Keep in mind sentiments aren’t the bottom line. The economics of the market have to work to make an investment on the scale of opening a new supermarket work.
Manteca had 67,000 residents in 2010.
Save Mart sold several years after Bob’s death in 2015. Manteca now has 90,000 residents.
And Save Mart started to move forward, then retreated, and again expressed interest in building a third store in Manteca.
Save Mart, in their second serious go around with the developers of the proposed shopping center at Atherton Drive and South Main Street, were offered a 40,000-square-foot anchor space. It was slimmed down from the previous 50,000-square-foot footprint Save Mart was using for stores when they first expressed serious interest.
Now the two existing Save Mart stores — seen as too small by 1990 by the supermarket industry in general — are now almost rightsized stores based on the changing grocery environment.
Toss in the specialty grocers — Trader Joe’s, Sprouts, and Nugget to name a few — and above average household income becomes a bigger factor.
Manteca, thanks to a surge in new home sales in excess of $700,000 with more than a few McMansions south of the 120 Bypass selling for $900,000 up to $1.2 million, clearly has a growing base of households that can afford a specialty market appetite.
While the Manteca market and economy meets the broad criteria to be in the hunt for future store locations, it is abundantly clear that firms aren’t expanding on the scale they were even 10 years ago.
It is why a steady blitz of emails to corporations — or even weighing in on future store location request forms such as Trader Joe’s has on their website — could give Manteca an edge over other areas competing for new stores.
It sounds crazy, but if Manteca and 30 other cities are on the second round, so to speak, of store expansion and there are only 10 new stores being planned for a year, a bunch of potential customers indicating they want a corporation’s store here doesn’t go unnoticed in a retailer’s real estate division..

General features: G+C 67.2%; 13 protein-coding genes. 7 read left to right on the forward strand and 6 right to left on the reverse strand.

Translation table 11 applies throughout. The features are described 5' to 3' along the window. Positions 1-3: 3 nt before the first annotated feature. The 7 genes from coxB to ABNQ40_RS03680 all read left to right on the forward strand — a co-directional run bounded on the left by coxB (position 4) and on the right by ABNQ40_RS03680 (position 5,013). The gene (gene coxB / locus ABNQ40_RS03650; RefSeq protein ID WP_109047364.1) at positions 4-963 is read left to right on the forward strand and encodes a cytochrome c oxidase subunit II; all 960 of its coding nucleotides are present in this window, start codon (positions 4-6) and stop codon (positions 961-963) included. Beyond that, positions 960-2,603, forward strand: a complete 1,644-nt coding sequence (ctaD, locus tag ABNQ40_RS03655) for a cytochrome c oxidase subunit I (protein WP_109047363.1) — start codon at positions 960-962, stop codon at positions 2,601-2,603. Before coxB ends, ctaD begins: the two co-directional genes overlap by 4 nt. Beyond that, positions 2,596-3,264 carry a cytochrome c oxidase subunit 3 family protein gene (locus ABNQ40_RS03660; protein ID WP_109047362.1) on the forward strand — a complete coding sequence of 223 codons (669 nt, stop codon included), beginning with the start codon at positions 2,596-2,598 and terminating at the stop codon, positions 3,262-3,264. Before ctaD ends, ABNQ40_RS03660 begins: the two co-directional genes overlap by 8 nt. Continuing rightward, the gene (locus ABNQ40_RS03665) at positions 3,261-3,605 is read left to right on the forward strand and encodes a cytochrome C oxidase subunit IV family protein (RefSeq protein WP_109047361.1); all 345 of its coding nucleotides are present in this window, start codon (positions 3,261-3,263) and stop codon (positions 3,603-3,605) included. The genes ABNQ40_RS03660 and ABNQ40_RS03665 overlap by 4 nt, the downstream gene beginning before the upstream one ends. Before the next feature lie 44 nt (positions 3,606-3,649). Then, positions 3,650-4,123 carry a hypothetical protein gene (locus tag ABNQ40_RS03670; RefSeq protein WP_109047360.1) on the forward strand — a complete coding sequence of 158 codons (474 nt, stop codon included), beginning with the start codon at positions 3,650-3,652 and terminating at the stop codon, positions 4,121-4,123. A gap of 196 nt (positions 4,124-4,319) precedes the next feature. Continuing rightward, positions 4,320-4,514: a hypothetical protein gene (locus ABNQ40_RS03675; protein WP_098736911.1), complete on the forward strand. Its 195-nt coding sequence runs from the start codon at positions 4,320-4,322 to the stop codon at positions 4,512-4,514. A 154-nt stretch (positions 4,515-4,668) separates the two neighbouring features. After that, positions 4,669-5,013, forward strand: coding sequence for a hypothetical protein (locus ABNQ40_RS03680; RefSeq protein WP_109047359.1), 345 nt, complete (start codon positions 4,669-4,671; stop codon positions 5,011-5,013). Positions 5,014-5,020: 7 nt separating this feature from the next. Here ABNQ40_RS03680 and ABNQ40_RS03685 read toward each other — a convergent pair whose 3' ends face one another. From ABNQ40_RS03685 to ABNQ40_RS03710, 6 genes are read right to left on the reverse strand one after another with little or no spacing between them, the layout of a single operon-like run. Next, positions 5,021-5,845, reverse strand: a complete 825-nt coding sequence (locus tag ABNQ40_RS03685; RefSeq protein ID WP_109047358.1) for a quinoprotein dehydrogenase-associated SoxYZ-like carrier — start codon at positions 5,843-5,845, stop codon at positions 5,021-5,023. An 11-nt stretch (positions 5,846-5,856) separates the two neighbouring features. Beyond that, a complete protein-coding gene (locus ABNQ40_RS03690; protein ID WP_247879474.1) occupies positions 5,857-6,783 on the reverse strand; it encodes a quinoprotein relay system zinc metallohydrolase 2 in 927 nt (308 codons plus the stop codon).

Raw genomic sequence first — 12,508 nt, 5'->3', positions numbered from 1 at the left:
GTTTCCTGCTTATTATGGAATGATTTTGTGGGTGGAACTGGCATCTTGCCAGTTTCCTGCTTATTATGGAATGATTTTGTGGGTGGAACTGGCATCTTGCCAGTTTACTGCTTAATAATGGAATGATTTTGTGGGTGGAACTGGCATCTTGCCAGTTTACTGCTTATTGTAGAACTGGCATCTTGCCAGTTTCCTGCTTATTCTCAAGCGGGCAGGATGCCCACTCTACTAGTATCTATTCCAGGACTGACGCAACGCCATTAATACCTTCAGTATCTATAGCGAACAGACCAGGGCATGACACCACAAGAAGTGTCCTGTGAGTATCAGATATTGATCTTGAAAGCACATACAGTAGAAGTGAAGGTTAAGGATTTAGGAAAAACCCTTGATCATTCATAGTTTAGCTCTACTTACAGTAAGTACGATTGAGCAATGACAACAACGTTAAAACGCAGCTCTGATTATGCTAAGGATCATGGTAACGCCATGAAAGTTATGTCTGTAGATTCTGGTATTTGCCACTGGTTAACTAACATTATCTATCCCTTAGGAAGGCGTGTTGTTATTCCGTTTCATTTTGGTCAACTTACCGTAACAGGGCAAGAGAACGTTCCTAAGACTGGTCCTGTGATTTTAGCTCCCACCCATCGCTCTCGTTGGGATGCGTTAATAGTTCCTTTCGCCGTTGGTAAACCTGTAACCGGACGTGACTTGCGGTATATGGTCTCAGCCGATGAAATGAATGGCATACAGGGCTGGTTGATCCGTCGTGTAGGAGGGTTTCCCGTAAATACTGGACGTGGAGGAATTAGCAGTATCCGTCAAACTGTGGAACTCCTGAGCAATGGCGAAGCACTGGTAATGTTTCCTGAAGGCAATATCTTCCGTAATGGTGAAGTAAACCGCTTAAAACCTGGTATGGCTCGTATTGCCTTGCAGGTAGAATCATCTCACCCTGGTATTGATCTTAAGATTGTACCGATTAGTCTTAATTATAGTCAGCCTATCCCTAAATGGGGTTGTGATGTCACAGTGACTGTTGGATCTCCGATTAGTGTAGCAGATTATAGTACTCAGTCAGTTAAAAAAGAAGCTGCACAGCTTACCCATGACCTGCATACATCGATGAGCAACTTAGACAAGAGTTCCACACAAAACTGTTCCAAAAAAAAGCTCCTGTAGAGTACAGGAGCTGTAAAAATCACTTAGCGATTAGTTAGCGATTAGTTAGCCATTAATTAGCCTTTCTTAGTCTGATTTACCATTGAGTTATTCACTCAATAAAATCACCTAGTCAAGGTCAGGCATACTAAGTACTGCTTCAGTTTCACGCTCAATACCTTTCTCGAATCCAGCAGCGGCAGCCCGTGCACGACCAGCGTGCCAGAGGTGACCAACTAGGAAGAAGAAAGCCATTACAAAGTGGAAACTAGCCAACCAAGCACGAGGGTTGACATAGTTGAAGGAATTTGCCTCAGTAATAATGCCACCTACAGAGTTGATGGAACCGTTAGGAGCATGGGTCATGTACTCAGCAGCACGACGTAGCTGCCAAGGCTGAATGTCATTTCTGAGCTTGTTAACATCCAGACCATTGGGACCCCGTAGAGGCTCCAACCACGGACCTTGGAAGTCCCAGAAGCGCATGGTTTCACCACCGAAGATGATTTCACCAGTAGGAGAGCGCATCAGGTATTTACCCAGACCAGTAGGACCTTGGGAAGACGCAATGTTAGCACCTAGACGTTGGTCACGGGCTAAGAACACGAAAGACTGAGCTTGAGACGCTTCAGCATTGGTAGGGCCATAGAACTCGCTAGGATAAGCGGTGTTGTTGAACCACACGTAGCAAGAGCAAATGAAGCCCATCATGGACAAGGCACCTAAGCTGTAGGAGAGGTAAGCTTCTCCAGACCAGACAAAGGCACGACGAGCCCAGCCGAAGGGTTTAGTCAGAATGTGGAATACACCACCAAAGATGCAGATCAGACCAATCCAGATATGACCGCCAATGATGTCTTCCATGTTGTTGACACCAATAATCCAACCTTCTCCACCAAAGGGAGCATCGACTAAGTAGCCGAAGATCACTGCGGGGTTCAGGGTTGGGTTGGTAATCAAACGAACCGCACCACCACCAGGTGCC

And — as much as many may not like it — the fact Manteca keeps adding rooftops is increasing its odds of securing stores and restaurants that people say they want.
Many of those people also don’t want to see another rooftop built in Manteca.
But has been happening now is Manteca’s new homebuyers more and more are bringing more robust Bay Area checks home to Manteca not because it is simply a place they could afford to buy a new home, but because it is a city now offering homes more conducive to older families that are better financially situated than those that headed eastward over the Altamont Pass a decade or so ago.
It is reflected in upper grade and high school enrollment growth surge in Manteca Unified schools.
It is reelected in average housing in places south of the 120 Bypass in excess of $108,000 a year — or almost $40,000 higher than Manteca overall.
Those who can afford new tract homes barreling toward $900,000 in an era of hybrid work that frees up money and time from commuting is exactly what retailers are enamored with.
This column is the opinion of editor, Dennis Wyatt, and does not necessarily represent the opinions of The Bulletin or 209 Multimedia. He can be reached at email@example.com